Interleukins (IL) belong to proteins and the cytokines that are involved in the body’s immune and hematopoietic processes. They play a role in the communication between white blood cells and originally mainly this role was seen. However, it is now recognized that they also communicate with other types of cells, not just leukocytes. This is a heterogeneous group in terms of structure and function, which is why it is divided into several subgroups. It is considered that IL-6 and IL-1 (α and β) are the most significant for acute phase regulation. Proteins from the IL-1 family show activity on almost all types of immunocompetent cells. IL-1β has the ability to pass from peripheral blood through the blood-brain barrier to the brain system. There, by stimulating macrophage-like cells, it induces the production of further interleukins. On the other hand, brain structures (such as the hippocampus) obtain signal through specific receptors for these interleukins. Persistent inflammation may thus modulate brain functions.17,18 Studies have proved that elevated stage of some interleukins is related with poorer cognitive functioning.19–21 For instance, levels of IL-6 are raised among patients with dementia and the ones with cognitive deficits in the course of cardiovascular, rheumatic or liver diseases.22 The increased IL-6 concentration corresponds with the deterioration of memory and the severity of the symptoms of chronic fatigue syndrome.18,21 Meyers et al studied patients with acute myeloid leukemia and myelodysplastic syndromes and indicated a negative correlation between IL-6 level and memory, and a positive correlation between IL-8 level and memory.23
Italiani and colleagues demonstrated similar relationships for cytokines and receptors in the IL-1 family – they observed elevated levels of both IL-1α and IL-1β in individuals with AD.24 Other researchers note the probable importance of these interleukins for the development of cognitive declines in bipolar disorder and after cerebral trauma.25,26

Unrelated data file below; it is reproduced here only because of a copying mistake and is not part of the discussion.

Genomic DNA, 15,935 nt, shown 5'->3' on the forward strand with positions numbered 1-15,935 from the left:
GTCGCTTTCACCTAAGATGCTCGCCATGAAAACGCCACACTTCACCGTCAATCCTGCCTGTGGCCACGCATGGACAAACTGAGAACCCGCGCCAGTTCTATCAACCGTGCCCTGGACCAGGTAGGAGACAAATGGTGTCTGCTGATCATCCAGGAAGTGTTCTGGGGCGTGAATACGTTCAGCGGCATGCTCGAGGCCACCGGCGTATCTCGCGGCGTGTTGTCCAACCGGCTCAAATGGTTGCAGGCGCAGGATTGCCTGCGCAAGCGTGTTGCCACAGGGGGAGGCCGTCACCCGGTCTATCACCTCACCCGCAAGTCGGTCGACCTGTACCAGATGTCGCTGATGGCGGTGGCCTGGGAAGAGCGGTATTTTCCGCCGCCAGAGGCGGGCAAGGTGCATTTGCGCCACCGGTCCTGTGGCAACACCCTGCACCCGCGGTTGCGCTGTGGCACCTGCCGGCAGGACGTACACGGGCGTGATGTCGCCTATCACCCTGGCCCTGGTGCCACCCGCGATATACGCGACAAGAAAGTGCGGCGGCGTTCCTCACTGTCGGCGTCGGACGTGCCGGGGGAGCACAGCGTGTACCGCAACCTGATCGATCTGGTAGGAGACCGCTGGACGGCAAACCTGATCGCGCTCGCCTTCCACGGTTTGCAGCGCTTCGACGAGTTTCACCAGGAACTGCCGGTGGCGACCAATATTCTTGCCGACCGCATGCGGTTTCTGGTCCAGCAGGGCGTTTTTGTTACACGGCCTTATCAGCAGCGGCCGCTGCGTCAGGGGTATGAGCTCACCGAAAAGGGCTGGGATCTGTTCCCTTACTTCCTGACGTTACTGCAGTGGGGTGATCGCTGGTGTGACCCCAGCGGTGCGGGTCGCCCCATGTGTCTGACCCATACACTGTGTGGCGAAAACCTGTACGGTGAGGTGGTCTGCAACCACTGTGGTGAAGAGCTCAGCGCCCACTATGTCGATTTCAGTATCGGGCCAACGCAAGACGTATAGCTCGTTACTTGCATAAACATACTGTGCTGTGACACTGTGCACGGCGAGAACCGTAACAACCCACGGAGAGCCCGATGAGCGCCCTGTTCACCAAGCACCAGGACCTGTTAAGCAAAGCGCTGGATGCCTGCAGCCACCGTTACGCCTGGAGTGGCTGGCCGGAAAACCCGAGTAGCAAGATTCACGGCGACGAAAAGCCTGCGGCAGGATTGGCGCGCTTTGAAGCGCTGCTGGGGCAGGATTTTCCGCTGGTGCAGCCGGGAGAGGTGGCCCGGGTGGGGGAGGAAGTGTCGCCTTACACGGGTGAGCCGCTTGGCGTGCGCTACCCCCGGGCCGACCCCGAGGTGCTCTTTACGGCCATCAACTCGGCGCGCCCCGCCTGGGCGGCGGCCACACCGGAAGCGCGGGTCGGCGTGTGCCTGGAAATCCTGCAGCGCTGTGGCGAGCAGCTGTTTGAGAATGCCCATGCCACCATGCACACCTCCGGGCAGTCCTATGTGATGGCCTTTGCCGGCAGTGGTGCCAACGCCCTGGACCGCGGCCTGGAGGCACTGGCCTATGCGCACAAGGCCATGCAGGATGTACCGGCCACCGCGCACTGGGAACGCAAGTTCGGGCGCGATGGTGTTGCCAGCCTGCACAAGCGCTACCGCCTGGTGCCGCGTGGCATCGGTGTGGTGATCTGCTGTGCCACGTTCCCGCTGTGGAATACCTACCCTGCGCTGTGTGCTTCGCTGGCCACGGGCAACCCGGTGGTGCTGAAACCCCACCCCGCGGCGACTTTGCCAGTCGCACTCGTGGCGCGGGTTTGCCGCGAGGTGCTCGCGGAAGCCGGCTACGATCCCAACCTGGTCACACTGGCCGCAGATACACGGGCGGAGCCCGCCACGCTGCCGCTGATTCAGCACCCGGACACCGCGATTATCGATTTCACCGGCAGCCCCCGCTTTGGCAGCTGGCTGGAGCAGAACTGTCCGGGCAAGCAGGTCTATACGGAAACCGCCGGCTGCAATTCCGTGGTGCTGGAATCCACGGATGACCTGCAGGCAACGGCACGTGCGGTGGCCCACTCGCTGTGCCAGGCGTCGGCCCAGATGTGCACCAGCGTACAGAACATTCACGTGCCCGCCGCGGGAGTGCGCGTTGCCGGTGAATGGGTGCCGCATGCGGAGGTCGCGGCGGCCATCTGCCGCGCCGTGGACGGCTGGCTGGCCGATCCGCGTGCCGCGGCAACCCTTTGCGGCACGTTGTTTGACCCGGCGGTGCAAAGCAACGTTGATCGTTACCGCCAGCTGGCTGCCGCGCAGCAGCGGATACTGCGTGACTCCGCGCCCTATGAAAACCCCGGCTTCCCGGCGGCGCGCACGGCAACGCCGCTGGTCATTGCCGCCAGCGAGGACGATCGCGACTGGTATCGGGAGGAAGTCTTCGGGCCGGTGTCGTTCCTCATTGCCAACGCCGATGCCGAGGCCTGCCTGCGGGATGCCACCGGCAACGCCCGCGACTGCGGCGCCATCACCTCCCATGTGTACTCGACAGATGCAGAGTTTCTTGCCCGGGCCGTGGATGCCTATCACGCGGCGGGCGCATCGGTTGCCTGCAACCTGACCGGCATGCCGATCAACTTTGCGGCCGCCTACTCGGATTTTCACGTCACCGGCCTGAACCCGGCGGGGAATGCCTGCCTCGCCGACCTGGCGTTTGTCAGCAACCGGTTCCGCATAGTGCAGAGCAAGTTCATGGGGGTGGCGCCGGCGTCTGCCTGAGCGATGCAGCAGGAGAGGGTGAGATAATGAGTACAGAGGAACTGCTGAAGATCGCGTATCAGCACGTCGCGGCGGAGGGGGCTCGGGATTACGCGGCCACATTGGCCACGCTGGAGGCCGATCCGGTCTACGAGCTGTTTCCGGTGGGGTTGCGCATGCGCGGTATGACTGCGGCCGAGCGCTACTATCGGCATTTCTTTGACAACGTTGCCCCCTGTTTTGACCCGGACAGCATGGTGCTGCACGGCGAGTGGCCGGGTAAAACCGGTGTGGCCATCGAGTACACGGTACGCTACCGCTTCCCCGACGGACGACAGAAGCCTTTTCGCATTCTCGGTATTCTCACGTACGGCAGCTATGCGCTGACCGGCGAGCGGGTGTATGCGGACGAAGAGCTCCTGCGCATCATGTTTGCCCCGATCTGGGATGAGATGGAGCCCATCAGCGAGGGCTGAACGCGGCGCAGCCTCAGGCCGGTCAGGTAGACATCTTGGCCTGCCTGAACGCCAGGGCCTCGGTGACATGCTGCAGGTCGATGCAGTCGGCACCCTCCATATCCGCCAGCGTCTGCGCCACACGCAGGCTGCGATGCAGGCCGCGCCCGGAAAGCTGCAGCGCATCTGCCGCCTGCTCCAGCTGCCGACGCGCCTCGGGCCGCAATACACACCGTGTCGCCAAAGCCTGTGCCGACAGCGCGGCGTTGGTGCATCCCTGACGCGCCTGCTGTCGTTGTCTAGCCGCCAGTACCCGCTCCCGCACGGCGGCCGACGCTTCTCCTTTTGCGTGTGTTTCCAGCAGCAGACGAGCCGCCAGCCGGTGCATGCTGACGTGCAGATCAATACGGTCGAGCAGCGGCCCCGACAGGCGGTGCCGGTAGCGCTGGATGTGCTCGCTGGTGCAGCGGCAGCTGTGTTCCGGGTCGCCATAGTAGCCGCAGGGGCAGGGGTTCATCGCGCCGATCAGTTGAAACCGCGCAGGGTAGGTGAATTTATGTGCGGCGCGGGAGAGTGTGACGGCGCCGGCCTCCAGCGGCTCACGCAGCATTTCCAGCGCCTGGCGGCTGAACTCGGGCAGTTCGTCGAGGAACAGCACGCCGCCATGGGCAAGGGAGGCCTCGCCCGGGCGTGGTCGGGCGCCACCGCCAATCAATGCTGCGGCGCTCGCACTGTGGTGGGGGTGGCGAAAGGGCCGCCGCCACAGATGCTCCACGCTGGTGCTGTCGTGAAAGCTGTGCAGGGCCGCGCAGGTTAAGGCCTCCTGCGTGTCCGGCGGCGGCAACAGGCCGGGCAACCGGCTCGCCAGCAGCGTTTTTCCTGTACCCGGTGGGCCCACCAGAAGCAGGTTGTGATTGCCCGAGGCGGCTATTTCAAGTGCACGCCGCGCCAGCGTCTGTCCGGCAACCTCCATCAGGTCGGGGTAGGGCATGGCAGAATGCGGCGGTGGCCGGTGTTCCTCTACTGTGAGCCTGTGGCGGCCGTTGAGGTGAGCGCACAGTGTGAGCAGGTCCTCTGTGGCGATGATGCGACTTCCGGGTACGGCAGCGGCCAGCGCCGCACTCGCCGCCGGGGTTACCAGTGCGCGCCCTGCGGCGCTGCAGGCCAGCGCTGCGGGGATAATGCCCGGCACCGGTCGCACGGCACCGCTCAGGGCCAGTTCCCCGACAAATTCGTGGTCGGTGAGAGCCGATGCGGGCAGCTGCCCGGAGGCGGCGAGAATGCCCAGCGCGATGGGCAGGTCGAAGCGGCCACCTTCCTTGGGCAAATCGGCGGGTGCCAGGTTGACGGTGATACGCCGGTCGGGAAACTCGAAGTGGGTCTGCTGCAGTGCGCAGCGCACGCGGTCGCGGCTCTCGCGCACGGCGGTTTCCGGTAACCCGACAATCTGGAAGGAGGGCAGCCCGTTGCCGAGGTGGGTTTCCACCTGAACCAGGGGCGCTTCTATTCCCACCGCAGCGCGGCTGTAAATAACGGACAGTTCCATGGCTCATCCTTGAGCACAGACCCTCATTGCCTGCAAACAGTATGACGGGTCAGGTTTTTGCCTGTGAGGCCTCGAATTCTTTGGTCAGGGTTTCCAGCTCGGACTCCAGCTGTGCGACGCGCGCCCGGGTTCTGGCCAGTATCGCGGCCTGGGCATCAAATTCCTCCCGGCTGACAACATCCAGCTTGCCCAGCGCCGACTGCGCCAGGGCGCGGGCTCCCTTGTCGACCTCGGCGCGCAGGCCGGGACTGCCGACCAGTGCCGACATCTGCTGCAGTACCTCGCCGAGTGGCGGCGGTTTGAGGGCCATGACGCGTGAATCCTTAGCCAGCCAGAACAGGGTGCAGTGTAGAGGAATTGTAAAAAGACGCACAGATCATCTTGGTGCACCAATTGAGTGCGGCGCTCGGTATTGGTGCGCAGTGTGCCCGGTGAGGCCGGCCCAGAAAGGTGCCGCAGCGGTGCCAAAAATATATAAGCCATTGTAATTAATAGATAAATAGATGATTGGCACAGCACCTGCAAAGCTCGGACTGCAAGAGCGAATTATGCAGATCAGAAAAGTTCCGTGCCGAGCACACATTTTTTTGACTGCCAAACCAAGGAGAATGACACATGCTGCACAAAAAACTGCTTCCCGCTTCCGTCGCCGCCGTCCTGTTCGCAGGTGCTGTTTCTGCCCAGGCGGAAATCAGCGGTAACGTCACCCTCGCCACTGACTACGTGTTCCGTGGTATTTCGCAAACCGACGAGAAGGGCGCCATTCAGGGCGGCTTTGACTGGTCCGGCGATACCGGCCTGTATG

Scientific reports on IL-1 function are not consistent. Objective research is providing more and more evidence confirming that IL-1 is essential for memory development. Many publications also confirm their participation in opposite processes – through disturbing the consolidation of memory and hippocampal-dependent memory. An attempt to reconcile these discoveries are the results got by Goshen and colleagues, according to which exogenous IL-1β in low concentrations improves remembrance, but disturbs it in high concentrations. It seems, therefore, that it may take part in both these opposing processes and the effect of its action depends on its concentration.27
Tumor necrosis factor α (TNF-α) is a pro-inflammatory cytokine, mainly produced by monocytes and macrophages. Both forms of TNF-α – soluble and anchored – exhibit biological activity. The cells they stimulate produce a broad spectrum of cytokines, triggering a cascade of events both inducing and inhibiting the inflammatory response. This leads to mitochondrial dysfunctions, enhanced oxygen free radical production, increased proapoptotic protein generation (Bax and p53), release of cytochrome c from mitochondria, activation of caspase 3, and induction of apoptosis and cell death. In the clinical course, this may manifest cognitive impairment, especially when the above processes occur in brain cells.28 Many studies confirm the relationship between TNF-α (or its receptors) and cognitive deterioration in various disease entities.15,23,28 Increase in TNF-TNFR2 receptor concentration was observed among women receiving chemotherapy for breast cancer, which correlated with memory impairment in these cases.29 It has also been proven that treatment with TNF-α inhibitors (taken in various disease entities) is associated with the improvement of cognitive and behavioral functions.30,31